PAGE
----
Following the Olympics, Benoit returned to Maine, got married (and changed her name to Joan Benoit Samuelson) and had a family. In October 1985, she won the Chicago Marathon with a time of 2:21:21, setting a record that held for 21 years for the fastest U.S. female marathon time. After retiring from professional racing, she became a motivational speaker, author and commentator. In 2006, Benoit Samuelson helped pace champion cyclist Lance Armstrong in his first New York City Marathon. 

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Federal court decides to release poet Ezra Pound from hospital for criminally insane

Year
1958
Month Day
April 18

A federal court rules that Ezra Pound should no longer be held at St. Elizabeth’s Hospital for the criminally insane in Washington, D.C. Pound has been held for 13 years, following his arrest in Italy during World War II on charges of treason.

Pound was born in Hailey, Idaho, and grew up in a suburb near Philadelphia, where his father worked at the U.S. Mint. He attended the University of Pennsylvania, where he met William Carlos Williams and had a romance with Hilda Doolittle, later known as the poet H.D. He earned a master’s degree in languages from the University of Pennsylvania in 1906.

He took a job teaching at Wabash College in Indiana but lost it after six months, having been accused of hosting a woman in his room overnight. In 1908, Pound moved to London, where he taught and published reviews. While working as secretary to William Butler Yeats, he met the daughter of one of Yeats’ friends, Dorothy Shakespear, who he married in 1914. The couple later had a child.

During this time, he wrote important works of literary criticism, spelling out the rules for new forms of poetry. He championed young writers such as William Carlos Williams, H.D., T.S. Eliot, James Joyce, Robert Frost, Ernest Hemingway, and Marianne Moore. He also began writing his own poems, including his 116 Cantos, which combined his memories, feelings, impressions, and fragments of literature.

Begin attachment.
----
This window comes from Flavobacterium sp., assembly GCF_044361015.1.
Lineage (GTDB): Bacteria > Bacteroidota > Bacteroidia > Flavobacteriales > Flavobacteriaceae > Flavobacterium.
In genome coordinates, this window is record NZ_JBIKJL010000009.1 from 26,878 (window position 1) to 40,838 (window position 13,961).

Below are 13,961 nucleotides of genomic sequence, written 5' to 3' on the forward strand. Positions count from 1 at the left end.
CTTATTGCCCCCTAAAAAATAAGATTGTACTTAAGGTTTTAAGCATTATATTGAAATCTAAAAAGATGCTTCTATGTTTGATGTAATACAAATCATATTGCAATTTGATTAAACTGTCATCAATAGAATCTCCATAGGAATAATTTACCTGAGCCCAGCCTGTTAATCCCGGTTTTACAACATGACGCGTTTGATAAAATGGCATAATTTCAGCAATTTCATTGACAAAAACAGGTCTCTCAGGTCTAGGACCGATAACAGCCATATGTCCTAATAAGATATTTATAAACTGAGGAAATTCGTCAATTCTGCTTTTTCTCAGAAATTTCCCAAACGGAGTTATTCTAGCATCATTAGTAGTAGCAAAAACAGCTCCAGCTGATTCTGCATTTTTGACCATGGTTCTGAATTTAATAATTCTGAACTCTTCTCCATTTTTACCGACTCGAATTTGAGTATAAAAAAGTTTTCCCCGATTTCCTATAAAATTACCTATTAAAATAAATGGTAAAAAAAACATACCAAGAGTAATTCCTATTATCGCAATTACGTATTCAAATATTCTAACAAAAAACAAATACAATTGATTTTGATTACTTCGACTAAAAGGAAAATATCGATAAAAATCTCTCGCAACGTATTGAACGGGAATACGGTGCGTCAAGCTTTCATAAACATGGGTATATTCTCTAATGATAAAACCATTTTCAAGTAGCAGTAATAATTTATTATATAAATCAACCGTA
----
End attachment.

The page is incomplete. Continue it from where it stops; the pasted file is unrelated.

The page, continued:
In 1920, Pound and his family moved to Paris, where he fell in love with violinist Olga Rudge, with whom he also had child. In 1925, he and his wife moved to Rapallo, Italy. Pound spent the summers with Rudge in Venice until World War II broke out; Rudge then joined Pound and his wife in Rapallo.

Pound strongly supported Benito Mussolini, believing that art flourishes under strong leaders. He worked actively against the Allies until the end of the war, when he was arrested by U.S. forces and held for weeks in an open cage in a prison camp near Pisa. The experience broke his mental health, although he produced one of his most beautiful works, the Pisan Cantos, there. When he was returned to the U.S., he was ruled unfit to stand trial and held at St. Elizabeth’s for 13 years. While in prison, his Pisan Cantos (1948) won an award from the Library of Congress. Poets and authors rallied around him and finally gained his release in 1958. He returned to Italy, where he lived until his death in 1972.

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Grace Kelly and Prince Rainier of Monaco marry

Year
1956
Month Day
April 18

American actress Grace Kelly marries Prince Rainier of Monaco in a spectacular ceremony on April 18, 1956.

Kelly, the daughter of a former model and a wealthy industrialist, began acting as a child. After high school, she attended the American Academy for Dramatic Arts in New York. While she auditioned for Broadway plays, she supported herself by modeling and appearing in TV commercials. In 1949, Kelly debuted on Broadway in The Father by August Strindberg. Two years later, she landed her first Hollywood bit part, in Fourteen Hours. Her big break came in 1952, when she starred as Gary Cooper’s wife in High Noon. Her performance in The Country Girl, as the long-suffering wife of an alcoholic songwriter played by Bing Crosby, won her an Oscar in 1954. The same year, she played opposite Jimmy Stewart in Alfred Hitchcock’s Rear Window.

While filming another Hitchcock movie, To Catch a Thief (1955), in the French Riviera, Kelly met Prince Rainier of Monaco. It wasn’t love at first sight for Kelly, but the prince initiated a long correspondence, which led to their marriage in 1956. Afterward, she became Princess Grace of Monaco and retired from acting. She had three children and occasionally narrated documentaries. Kelly died tragically at the age of 52 when her car plunged off a mountain road by the Cote D’Azur in September 1982.